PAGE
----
Valentic, R.A. 1995. Herpetofauna 25(2): 56-57.
As of 1995, there were no published records of the occurrence of the Eastern Blue-tongued Skink Tiliqua scincoides on Magnetic Island, north Queensland (Low, 1978; Various authors, 1977). Furthermore at the time of writing (1995), there are no specimens of T. scincoides lodged at the Queensland Museum from Magnetic Island, although specimens have been found on nearby parts of the mainland (Patrick Couper, pers. comm.). This paper reports the finding of an adult male T. scincoides from the vicinity of Endeavour Creek, western Horseshoe Bay, Magnetic Island (19°7' S, 146°51' E).
Date: 21st of March, 1994.
Time: 13:10hrs (Eastern Standard Time).
Weather Conditions: 29°C, with a slight south-westerly breeze, approx. 90% cloud cover and 68% relative humidity (measurements taken with a whirling psychrometer).
Habitat: An open, semi- cleared coastal plain with isolated clumps of Triodia stenostachya and speargrass overstory. Abutting this area an ephemeral riparian gully of sloping, well-shaded deciduous monsoonal forest with abundant vine thickets and granodiorite outcroppings.
Notes: The T. scincoides was sighted active and moving amongst grasses within the integrade zone of the aforementioned habitats. The lizard measured 505mm (total length). Its pattern and colour was similar to that of specimens from the nearby Townsville area (pers. obs.). The lizard was photographed and released.
T. scincoides is perhaps Australia’s best known skink (Worrell, 1969). It is difficult to explain why such a large and conspicuous species has not previously been detected on Magnetic Island. This is particularly in view of the large permanent human population on the island.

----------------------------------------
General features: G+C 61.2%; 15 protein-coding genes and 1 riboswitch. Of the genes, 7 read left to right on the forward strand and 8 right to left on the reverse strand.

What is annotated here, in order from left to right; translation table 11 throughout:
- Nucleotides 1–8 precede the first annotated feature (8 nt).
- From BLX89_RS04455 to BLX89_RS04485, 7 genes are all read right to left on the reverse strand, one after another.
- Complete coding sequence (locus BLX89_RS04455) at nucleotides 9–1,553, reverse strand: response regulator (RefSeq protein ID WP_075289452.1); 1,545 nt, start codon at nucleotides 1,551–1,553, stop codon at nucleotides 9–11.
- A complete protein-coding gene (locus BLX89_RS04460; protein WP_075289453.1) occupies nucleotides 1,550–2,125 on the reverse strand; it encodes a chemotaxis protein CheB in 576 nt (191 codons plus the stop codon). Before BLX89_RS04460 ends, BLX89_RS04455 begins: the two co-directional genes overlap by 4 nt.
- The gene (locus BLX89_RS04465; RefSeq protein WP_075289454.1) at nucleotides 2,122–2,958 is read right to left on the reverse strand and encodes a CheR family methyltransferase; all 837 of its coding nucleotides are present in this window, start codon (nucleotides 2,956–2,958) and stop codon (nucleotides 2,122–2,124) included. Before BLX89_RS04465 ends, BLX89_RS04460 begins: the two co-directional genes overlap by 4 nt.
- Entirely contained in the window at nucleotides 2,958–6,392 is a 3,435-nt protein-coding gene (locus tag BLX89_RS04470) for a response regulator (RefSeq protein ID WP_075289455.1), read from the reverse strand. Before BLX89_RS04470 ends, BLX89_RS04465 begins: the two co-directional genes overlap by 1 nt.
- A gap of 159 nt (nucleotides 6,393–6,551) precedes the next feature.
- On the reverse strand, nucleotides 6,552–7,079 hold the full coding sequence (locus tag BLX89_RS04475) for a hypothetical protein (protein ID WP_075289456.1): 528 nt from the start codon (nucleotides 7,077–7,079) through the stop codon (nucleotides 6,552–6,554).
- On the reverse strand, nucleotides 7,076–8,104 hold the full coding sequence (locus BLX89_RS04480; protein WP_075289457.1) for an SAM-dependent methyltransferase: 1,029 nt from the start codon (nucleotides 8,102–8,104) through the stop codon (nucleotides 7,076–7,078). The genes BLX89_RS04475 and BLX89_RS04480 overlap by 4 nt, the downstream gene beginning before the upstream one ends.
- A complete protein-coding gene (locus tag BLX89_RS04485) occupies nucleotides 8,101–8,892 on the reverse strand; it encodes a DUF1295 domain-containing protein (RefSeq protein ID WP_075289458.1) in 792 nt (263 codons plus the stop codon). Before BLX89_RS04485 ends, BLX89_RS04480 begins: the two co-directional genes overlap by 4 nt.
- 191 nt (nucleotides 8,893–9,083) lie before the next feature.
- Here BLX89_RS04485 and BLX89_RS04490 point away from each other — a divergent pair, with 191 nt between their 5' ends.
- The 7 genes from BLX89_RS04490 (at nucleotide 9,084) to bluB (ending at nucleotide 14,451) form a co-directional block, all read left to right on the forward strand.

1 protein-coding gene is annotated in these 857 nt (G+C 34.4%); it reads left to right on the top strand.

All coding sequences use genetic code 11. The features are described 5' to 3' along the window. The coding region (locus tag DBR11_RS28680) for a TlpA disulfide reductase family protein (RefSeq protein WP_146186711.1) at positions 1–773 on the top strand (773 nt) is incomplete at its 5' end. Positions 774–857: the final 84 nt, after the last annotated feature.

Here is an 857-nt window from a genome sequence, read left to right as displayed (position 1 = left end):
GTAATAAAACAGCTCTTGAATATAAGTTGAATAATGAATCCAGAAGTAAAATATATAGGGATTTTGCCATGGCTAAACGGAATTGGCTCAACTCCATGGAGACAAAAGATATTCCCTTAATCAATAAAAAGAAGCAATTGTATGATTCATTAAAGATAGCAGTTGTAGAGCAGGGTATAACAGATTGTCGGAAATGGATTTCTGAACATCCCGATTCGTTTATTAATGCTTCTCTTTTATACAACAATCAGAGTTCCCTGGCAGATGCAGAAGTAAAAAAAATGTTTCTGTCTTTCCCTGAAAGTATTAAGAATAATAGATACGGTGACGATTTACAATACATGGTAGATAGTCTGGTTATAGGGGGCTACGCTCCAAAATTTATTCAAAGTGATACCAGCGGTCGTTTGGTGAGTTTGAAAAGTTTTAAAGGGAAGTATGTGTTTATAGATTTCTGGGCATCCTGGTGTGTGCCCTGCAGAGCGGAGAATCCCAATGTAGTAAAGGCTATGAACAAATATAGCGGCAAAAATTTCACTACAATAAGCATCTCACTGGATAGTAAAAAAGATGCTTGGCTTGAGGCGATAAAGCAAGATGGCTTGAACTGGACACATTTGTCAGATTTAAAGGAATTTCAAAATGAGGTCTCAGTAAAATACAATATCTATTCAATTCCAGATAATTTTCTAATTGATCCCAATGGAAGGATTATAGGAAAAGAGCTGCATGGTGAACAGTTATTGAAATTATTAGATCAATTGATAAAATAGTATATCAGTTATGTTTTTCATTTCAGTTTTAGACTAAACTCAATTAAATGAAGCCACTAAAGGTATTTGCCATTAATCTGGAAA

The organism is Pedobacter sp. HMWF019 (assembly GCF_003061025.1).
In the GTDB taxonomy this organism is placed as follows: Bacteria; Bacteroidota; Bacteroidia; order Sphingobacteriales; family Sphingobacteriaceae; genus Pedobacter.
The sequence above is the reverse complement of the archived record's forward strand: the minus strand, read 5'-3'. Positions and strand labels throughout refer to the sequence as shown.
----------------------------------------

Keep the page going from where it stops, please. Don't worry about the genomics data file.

Sue Jones, a long term resident of the island and an experienced wildlife observer, had no prior knowledge of the species on the island despite her living within short walking distance from the site. Shea (1982), citing other references, suggested that some insular populations of Tiliqua gigas have been introduced; possibly by trade vessels. It is possible that the occurrence of T. scincoides on Magnetic Island has resulted from a relatively recent introduction by humans. Further investigation into Magnetic Island T. scincoides is required to determine if the lizards there are in fact a long established insular population.
I would like to thank the Jones family for their hospitality during my stay at Horseshoe Bay. Thanks also to Lyall Naylor and Jeff Millar who helped in a search of the literature. Patrick Couper of the Queensland Museum also freely offered various assistances.
Low, T. 1978. The Reptiles of Magnetic Island, North Queensland. Herpetofauna 9 (2):10-14.
Shea, G. 1982. Insular range extensions for the New Guinea Blue -tongue Tiliqua gigas (Boddaert) (Lacertilia: Scincidae). Herpetofauna 13 (2): 7-11.
Various authors, 1977. Species list- Reptiles- Magnetic Island National Park. Leaflet by Queensland
National Parks and Wildlife Service, Brisbane, 1p.
Worrell, E. 1969. Reptiles of Australia. Angus and Robertson, Sydney, 169pp.